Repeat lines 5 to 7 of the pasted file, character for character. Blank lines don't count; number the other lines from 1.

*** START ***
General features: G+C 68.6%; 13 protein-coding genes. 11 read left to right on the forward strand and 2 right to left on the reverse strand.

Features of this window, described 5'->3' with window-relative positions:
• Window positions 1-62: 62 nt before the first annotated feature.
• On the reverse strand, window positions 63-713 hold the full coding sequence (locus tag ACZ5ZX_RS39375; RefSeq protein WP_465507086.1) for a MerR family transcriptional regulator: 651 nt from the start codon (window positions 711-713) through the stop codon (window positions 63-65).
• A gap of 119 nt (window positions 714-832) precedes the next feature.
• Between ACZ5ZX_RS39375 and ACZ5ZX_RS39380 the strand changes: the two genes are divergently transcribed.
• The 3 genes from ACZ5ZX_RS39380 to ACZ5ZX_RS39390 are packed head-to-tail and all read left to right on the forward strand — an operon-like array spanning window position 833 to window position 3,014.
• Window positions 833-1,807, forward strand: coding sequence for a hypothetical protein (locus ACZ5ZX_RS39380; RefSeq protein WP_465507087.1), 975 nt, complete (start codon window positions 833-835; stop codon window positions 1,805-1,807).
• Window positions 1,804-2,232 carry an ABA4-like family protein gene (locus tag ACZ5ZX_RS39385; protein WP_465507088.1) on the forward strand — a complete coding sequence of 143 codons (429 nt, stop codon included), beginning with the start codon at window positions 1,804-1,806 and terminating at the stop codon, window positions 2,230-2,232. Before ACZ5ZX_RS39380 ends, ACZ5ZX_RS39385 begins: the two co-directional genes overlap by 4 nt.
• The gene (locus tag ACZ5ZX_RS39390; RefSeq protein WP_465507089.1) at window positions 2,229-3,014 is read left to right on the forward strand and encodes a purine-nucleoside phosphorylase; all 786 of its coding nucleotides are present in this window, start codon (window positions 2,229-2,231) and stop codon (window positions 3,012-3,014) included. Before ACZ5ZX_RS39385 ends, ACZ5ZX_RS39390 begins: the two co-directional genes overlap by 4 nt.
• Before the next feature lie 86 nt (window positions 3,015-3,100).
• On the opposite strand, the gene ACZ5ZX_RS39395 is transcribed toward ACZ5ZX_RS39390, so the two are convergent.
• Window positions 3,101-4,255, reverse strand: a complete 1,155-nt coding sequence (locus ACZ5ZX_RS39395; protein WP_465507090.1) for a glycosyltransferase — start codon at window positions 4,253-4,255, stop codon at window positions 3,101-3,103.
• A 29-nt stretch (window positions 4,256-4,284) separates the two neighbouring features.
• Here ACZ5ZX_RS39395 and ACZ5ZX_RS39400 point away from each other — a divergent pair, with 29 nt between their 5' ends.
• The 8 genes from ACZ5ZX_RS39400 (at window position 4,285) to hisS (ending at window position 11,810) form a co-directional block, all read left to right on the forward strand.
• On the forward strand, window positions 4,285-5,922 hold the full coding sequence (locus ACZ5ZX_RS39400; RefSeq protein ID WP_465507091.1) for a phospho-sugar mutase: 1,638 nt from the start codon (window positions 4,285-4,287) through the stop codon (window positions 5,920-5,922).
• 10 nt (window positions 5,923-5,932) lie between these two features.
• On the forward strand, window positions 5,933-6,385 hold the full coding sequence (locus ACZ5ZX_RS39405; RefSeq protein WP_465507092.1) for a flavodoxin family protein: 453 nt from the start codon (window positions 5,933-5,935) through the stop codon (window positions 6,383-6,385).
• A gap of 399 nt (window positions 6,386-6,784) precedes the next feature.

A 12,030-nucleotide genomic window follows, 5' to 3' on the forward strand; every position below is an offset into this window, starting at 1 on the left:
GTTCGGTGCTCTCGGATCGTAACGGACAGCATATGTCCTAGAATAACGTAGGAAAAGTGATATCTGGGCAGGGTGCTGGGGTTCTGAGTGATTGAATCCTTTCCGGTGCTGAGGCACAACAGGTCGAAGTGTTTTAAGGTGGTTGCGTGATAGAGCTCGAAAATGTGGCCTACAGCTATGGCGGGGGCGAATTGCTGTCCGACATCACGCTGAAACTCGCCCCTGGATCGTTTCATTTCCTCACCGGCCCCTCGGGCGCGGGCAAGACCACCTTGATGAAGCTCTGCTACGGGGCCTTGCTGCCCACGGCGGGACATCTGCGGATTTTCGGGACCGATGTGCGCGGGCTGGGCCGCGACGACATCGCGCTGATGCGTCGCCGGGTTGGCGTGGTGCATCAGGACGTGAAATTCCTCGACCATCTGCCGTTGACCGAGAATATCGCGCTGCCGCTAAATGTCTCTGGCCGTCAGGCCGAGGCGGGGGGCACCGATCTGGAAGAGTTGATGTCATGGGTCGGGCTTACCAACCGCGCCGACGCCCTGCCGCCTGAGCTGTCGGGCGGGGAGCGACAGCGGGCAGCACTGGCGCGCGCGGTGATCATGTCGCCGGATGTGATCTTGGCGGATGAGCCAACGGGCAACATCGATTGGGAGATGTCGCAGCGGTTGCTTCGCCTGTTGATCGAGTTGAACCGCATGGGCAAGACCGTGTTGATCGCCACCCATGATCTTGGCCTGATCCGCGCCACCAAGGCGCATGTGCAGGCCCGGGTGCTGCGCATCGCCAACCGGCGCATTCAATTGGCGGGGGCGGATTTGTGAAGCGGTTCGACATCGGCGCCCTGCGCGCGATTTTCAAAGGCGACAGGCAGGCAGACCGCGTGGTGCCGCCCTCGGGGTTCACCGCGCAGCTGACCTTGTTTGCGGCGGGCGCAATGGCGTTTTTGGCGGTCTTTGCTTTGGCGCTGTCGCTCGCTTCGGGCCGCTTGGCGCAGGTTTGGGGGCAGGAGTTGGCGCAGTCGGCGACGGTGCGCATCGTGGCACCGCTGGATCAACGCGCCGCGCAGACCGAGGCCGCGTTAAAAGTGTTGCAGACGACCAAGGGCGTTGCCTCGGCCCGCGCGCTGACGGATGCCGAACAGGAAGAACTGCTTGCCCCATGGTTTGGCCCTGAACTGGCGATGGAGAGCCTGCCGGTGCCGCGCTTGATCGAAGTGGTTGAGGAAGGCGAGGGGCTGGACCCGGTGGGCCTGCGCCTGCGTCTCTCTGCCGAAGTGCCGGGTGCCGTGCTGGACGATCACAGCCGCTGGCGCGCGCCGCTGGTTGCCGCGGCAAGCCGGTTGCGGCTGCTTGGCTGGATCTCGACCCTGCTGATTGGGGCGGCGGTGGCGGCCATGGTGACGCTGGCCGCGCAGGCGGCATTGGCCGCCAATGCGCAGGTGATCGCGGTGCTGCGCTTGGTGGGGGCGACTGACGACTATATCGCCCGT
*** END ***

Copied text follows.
• A gap of 119 nt (window positions 714-832) precedes the next feature.
• Between ACZ5ZX_RS39375 and ACZ5ZX_RS39380 the strand changes: the two genes are divergently transcribed.
• The 3 genes from ACZ5ZX_RS39380 to ACZ5ZX_RS39390 are packed head-to-tail and all read left to right on the forward strand — an operon-like array spanning window position 833 to window position 3,014.